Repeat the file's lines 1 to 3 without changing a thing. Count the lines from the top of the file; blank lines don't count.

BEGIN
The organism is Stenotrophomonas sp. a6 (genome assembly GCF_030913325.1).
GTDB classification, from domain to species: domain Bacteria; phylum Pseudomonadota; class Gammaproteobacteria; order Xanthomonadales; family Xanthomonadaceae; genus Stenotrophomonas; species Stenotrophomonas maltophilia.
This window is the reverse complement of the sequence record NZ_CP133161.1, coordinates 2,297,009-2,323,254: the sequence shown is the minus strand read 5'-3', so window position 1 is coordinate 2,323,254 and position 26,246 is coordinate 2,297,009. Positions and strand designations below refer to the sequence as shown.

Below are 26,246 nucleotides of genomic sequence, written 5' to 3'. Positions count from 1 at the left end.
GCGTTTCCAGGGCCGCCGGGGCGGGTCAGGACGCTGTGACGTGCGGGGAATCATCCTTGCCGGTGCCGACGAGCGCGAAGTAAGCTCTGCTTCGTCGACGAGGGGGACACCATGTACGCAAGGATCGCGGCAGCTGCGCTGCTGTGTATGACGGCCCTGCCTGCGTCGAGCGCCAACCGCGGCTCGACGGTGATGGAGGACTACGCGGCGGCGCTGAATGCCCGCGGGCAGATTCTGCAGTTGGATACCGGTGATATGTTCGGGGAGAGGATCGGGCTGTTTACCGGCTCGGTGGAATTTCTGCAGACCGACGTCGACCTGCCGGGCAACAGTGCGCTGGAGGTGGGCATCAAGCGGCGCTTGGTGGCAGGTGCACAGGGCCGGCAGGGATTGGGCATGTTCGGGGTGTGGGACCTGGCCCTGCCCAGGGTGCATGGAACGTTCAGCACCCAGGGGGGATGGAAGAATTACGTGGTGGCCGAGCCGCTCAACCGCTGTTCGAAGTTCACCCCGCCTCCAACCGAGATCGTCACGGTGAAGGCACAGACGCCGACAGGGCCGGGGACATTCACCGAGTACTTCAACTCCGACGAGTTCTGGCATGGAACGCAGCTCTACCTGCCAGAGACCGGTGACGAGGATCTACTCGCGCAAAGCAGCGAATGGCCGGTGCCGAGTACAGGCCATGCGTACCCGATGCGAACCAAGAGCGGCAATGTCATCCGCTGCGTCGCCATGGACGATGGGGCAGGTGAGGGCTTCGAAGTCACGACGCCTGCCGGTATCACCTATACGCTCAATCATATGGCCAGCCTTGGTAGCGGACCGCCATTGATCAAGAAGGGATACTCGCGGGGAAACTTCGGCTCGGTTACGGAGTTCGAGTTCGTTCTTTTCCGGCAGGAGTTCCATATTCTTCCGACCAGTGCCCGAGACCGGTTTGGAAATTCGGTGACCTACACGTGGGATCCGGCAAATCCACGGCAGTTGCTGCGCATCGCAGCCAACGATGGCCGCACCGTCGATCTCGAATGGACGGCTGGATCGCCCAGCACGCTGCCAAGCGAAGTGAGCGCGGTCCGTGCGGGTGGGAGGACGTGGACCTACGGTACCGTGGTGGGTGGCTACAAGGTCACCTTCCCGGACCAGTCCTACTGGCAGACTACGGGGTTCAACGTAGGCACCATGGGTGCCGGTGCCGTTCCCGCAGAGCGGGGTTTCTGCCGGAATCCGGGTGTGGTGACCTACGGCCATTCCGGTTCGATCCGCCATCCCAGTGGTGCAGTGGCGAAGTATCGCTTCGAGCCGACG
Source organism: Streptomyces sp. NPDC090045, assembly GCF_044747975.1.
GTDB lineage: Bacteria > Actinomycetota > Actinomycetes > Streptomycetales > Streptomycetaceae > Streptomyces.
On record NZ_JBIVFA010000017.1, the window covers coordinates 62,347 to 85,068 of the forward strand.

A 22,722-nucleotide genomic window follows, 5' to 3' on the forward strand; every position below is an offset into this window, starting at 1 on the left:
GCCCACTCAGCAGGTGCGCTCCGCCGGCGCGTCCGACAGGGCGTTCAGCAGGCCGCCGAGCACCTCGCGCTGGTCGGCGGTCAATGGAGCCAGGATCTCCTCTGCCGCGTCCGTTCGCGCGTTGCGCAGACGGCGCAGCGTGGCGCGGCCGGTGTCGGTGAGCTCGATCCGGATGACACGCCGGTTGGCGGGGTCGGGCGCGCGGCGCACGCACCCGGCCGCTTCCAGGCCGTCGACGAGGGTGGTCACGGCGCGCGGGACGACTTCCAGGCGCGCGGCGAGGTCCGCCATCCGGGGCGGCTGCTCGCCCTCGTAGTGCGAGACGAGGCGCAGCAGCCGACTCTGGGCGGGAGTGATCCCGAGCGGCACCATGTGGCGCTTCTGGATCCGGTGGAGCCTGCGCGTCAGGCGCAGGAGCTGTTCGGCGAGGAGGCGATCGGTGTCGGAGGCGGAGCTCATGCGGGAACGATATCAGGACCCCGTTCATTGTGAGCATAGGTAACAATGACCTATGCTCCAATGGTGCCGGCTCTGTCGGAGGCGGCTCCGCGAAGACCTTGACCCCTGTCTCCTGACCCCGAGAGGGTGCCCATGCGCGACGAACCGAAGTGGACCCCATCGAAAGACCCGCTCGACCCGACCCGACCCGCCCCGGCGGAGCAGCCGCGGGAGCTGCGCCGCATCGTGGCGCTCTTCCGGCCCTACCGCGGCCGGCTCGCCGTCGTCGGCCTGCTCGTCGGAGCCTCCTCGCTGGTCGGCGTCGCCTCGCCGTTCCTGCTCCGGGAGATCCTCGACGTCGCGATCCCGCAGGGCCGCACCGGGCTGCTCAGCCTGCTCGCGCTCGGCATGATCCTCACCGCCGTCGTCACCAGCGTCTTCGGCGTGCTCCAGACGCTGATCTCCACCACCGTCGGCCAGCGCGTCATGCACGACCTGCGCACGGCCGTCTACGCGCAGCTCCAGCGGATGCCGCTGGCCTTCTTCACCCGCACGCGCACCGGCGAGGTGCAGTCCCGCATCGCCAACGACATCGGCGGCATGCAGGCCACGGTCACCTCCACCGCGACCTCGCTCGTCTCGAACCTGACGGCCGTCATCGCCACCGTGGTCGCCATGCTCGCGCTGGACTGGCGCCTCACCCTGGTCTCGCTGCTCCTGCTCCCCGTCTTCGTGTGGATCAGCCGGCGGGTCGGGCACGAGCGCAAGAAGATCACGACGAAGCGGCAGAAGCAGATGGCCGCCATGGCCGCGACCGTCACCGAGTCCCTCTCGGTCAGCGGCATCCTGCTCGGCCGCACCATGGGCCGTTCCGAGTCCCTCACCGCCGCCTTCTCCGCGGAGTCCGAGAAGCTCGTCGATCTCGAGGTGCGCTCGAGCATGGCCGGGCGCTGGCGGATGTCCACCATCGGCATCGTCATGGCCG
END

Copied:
The organism is Stenotrophomonas sp. a6 (genome assembly GCF_030913325.1).
GTDB classification, from domain to species: domain Bacteria; phylum Pseudomonadota; class Gammaproteobacteria; order Xanthomonadales; family Xanthomonadaceae; genus Stenotrophomonas; species Stenotrophomonas maltophilia.
This window is the reverse complement of the sequence record NZ_CP133161.1, coordinates 2,297,009-2,323,254: the sequence shown is the minus strand read 5'-3', so window position 1 is coordinate 2,323,254 and position 26,246 is coordinate 2,297,009. Positions and strand designations below refer to the sequence as shown.